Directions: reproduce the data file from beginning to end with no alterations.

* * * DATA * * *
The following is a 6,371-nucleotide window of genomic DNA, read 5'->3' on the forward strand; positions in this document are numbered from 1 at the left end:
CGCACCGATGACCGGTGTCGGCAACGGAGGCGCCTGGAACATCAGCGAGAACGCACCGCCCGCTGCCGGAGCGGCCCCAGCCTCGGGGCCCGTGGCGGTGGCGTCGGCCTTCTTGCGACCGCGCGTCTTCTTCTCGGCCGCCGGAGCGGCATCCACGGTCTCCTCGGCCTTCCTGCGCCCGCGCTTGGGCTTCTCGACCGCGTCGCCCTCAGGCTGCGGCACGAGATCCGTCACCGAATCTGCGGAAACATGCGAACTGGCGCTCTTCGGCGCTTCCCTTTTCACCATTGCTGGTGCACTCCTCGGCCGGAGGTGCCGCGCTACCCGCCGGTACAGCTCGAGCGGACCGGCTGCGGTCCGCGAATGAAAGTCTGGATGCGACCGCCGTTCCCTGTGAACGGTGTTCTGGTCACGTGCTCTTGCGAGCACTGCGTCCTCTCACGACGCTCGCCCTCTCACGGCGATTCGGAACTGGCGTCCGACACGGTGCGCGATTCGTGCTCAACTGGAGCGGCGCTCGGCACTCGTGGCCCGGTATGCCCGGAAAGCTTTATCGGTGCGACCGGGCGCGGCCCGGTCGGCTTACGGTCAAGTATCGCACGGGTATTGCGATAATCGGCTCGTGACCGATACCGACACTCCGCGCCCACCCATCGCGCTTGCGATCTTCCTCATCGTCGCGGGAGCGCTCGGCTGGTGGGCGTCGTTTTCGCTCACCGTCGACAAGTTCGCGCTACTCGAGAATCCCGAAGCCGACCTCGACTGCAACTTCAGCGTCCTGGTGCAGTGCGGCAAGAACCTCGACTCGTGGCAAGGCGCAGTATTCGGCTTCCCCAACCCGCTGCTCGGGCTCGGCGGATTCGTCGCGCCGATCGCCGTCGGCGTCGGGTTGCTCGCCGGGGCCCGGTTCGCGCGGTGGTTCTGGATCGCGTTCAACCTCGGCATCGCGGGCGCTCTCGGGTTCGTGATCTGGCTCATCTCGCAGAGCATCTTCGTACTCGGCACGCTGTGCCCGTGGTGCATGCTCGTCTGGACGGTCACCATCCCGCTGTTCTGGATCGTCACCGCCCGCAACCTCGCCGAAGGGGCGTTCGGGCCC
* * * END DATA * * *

The following is a 6,371-nucleotide window of genomic DNA, read 5'->3' on the forward strand; positions in this document are numbered from 1 at the left end:
CGCACCGATGACCGGTGTCGGCAACGGAGGCGCCTGGAACATCAGCGAGAACGCACCGCCCGCTGCCGGAGCGGCCCCAGCCTCGGGGCCCGTGGCGGTGGCGTCGGCCTTCTTGCGACCGCGCGTCTTCTTCTCGGCCGCCGGAGCGGCATCCACGGTCTCCTCGGCCTTCCTGCGCCCGCGCTTGGGCTTCTCGACCGCGTCGCCCTCAGGCTGCGGCACGAGATCCGTCACCGAATCTGCGGAAACATGCGAACTGGCGCTCTTCGGCGCTTCCCTTTTCACCATTGCTGGTGCACTCCTCGGCCGGAGGTGCCGCGCTACCCGCCGGTACAGCTCGAGCGGACCGGCTGCGGTCCGCGAATGAAAGTCTGGATGCGACCGCCGTTCCCTGTGAACGGTGTTCTGGTCACGTGCTCTTGCGAGCACTGCGTCCTCTCACGACGCTCGCCCTCTCACGGCGATTCGGAACTGGCGTCCGACACGGTGCGCGATTCGTGCTCAACTGGAGCGGCGCTCGGCACTCGTGGCCCGGTATGCCCGGAAAGCTTTATCGGTGCGACCGGGCGCGGCCCGGTCGGCTTACGGTCAAGTATCGCACGGGTATTGCGATAATCGGCTCGTGACCGATACCGACACTCCGCGCCCACCCATCGCGCTTGCGATCTTCCTCATCGTCGCGGGAGCGCTCGGCTGGTGGGCGTCGTTTTCGCTCACCGTCGACAAGTTCGCGCTACTCGAGAATCCCGAAGCCGACCTCGACTGCAACTTCAGCGTCCTGGTGCAGTGCGGCAAGAACCTCGACTCGTGGCAAGGCGCAGTATTCGGCTTCCCCAACCCGCTGCTCGGGCTCGGCGGATTCGTCGCGCCGATCGCCGTCGGCGTCGGGTTGCTCGCCGGGGCCCGGTTCGCGCGGTGGTTCTGGATCGCGTTCAACCTCGGCATCGCGGGCGCTCTCGGGTTCGTGATCTGGCTCATCTCGCAGAGCATCTTCGTACTCGGCACGCTGTGCCCGTGGTGCATGCTCGTCTGGACGGTCACCATCCCGCTGTTCTGGATCGTCACCGCCCGCAACCTCGCCGAAGGGGCGTTCGGGCCC